George Washington Papers

To George Washington from William Lord Stirling Alexander, 9 September 1780

Camp (Kanahkamac) September 9th 1780

In Obedience to your Excellency’s request in Council the 6th Instant, I now give you my Opinion on the Several Questions then Stated—vizt.

That Since there is Still a very high probability of the Second Division Arriveing from France and of our soon haveing a Superiority of Naval Force in these Seas; we Ought to adhere to our Original plan for this Campaign, of Cooperating with our Allies, and with our whole Force, for the reduction of New York, and then pursueing such other Objects as the Season of the year, and the Climates of the Scenes of Operation will best admit of. By departing from this plan we risque every thing—we can have no other Objects in Veiw but what lie at a great distance—If we pursue any of these, it will be out of our power to Cooperate with our Allies when ever they do Obtain a Superior Naval Force, and we shall loose the Oppertunity of Strikeing the Enemy at the fountain head with the highest probability of Success.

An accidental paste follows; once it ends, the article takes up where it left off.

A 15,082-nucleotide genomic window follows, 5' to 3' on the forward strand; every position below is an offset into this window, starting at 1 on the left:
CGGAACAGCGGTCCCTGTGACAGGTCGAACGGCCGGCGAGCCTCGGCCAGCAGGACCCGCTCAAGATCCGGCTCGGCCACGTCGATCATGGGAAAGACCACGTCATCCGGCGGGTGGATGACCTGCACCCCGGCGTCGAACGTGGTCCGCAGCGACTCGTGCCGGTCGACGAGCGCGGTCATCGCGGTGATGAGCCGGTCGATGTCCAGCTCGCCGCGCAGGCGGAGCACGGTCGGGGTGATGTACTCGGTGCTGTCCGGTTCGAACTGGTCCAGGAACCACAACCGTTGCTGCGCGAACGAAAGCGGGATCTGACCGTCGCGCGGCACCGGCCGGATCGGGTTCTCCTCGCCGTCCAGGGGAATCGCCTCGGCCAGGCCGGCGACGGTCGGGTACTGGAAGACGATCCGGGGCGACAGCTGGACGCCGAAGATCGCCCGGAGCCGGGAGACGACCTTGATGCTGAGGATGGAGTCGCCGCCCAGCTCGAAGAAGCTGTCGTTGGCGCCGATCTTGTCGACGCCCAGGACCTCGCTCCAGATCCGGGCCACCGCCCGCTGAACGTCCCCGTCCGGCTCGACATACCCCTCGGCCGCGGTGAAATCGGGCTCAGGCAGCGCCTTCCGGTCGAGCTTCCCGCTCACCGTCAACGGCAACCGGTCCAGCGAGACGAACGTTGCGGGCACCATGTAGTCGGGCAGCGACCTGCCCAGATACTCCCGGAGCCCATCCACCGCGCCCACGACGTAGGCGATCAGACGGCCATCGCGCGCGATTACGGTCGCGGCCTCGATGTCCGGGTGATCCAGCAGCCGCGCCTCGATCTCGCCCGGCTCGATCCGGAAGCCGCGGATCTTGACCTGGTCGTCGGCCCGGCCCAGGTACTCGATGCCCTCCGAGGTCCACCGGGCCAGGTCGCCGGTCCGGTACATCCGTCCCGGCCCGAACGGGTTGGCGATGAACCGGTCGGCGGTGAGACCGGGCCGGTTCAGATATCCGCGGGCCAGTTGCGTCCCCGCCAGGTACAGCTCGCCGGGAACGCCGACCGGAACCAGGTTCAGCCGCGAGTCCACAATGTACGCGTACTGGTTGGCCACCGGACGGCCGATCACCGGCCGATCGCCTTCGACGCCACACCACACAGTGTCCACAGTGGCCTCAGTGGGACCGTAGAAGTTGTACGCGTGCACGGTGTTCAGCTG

From the Strenght of the two Armies as Stated by Your Excellency, and the particular Circumstance of Our’s haveing in it a Number of Levies whose times of Service will expire the first of January Next: I am Clearly of Opinion that no part of this Army can be detached to the Southern Staates without putting the remainder of it in the power of the Enemy, and Committing the Middle and Eastern Staates to the Mercy of the Enemy. That any thing less than the whole force of this Army, would be an inadequate releif to the Southern Staates, and that the Marching of it there at present would by no means be an adviseable Measure. The most probable way of our giveing effectual releif to the Southern Staates, is to adhere to the plan of Cooperating with our Allies in the reduction of New York, and then proceeding with such a fleet and Army to Carolina as would Secure Success in that Quarter.



DLC: Papers of George Washington.

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